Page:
a literary journal published by the Black Earth Institute dedicated to re-forging the links between art and spirit, earth and society

Petra Kuppers


Moby the Seadragon

Kangaroo Island, off West Australia, is one of the very few habitats of the Leafy Seadragon. Ghostnets, discarded fishing nets that drift in the open water, entangle and trap many marine organisms.

Octopus meets Leafy Seadragon off Kangaroo Island’s coast, cast for drama school. Phycodurus Eques gently lowers its head, fan wave, a drift of seaweed camouflage. Octopus tips his hat, again, again. Presents plump spawn from purple magician’s chapeau. Trojan daddy opens his bellybutton, and they stream: gentle baby leaves, swell into salt, into the open. An O of snout, a suck, a tiny crustacean, gift-wrapped neon microfilament, whooshes down each gullet. Unity. Octopus bobs. Dark horse’s tears mingle in the stream. Eight tentacles glide into ball gown bauble, a mass stallion procession gallops backward through Circus Maximus, drag ripples guts, saws a salad. Other baby dragons watch, dream of danger, thumbless creatures of the deep, strangling tender. Tips touch, kiss under drift: Japanese plastic bag, suntan lotion bottle cap, death spiral into thong.

Days later, shoe beaches on the sand: size

six leviathan, web of small corpses bound by fishing line chews pink foam. Octopus beaks chicken-like sate, aged seaweed mourns in unshod shallows. Tragedy radiates. The seagulls applaud. The nets drift close, hungry ancient ghosts.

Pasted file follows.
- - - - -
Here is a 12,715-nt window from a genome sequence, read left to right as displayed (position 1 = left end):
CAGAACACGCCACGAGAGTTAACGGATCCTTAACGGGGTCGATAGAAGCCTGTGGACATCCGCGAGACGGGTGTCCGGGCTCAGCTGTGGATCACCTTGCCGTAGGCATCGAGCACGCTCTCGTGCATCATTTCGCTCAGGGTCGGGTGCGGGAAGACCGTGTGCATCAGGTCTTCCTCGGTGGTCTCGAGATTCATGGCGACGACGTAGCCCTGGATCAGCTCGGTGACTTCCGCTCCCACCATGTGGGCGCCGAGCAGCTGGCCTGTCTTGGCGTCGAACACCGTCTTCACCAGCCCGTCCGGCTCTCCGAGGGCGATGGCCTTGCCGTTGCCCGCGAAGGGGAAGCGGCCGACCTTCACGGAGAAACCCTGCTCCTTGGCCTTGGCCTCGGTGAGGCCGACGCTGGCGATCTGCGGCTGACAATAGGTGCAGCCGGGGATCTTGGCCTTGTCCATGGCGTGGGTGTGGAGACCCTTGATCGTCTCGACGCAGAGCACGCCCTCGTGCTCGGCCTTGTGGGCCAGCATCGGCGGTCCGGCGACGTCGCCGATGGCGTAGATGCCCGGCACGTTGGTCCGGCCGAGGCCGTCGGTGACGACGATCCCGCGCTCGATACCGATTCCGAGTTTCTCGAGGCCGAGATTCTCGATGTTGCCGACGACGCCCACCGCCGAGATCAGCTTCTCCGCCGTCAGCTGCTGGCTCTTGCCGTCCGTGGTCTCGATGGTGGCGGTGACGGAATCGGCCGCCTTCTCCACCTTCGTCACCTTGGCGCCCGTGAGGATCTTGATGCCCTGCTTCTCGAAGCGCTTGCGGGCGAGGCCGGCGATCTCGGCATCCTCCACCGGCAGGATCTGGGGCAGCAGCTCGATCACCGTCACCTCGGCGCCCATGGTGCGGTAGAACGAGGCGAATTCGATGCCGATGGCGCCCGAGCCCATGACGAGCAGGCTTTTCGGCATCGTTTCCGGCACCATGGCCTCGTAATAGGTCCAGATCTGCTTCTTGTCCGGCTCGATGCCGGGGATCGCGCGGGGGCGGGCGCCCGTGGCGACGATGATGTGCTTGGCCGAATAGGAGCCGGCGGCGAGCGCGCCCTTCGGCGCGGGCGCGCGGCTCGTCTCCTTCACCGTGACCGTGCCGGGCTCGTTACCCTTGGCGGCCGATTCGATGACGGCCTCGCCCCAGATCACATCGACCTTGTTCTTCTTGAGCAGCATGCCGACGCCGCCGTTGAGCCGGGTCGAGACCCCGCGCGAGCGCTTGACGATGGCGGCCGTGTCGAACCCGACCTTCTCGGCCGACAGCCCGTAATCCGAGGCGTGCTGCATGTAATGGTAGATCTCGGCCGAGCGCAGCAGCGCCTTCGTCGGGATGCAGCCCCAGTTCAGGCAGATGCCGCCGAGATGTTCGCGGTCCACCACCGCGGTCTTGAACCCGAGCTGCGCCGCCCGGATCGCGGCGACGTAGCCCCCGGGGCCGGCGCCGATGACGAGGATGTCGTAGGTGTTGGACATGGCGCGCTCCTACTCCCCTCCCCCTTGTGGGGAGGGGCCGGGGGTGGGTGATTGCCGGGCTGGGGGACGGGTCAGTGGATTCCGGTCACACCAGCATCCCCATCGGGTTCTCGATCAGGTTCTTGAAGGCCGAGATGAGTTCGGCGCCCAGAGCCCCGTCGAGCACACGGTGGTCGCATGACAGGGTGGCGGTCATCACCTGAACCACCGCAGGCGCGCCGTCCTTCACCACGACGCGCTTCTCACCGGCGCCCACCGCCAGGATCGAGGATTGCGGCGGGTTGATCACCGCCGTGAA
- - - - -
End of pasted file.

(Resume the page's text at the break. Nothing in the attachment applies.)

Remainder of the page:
Cruisy and Drony

“As animals disappear in the wild, cruises put on videos for Arctic passengers”

 

Cruisy McCruiseface promised the moon.

Polar bear white, artic foxes with button noses.

Snow hares zig when you zag.

 

Drony McDroneface searched in the thinner cold air.

Day night day, on the cruise ship’s demand.

Joysticks spindled innards into slewy turns.

Down crevasses and over the high pass.

They were not there.

 

No bear.

No bear print.

No red slayed like an oily slick coated the sun and the moon.

 

Then the hare. There she jumped.

Cows and hares and tortoises jumped over and out.

Drony followed, entranced.

Operator lost in the beige haze of shipbound horizon.

 

On the ship, they now play ten-year-old nature videos for inspiration.

Old bear, old hare, old fox.

 

Bernd and Emma. Clayton and Doug. Julie and Annabelle.

They paint watercolor blood into icicle wash.

Lemmings with easels at Cruisy’s stern.

Polar sunglasses to cut the glare.

Breakers force meltlands apart.

Vixen race across the rag.

 

Drony remembers them all, their beady eyes, petrol fumes, desire to hunt alive.

On the other side of the moon, there’s judgment day.

 

Drowned animals roam in the Thunderdome.

Drony shivers.

The signal comes.

Drony goes in.

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Petra Kuppers is a disability culture activist and a community performance artist. Her third poetry book, the ecosomatic Gut Botany (2020), was named one of the top ten poetry collections of 2020 by the New York Public Library. She is the author of the queer/crip speculative short story collection Ice Bar (2018), and many academic books. She is the Artistic Director of The Olimpias, an international disability culture collective; teaches at the University of Michigan and at Goddard College; and co-creates Turtle Disco, a somatic writing studio, with her wife, poet and dancer Stephanie Heit, in Ypsilanti, Michigan. She is a current fellow of the Black Earth Institute.



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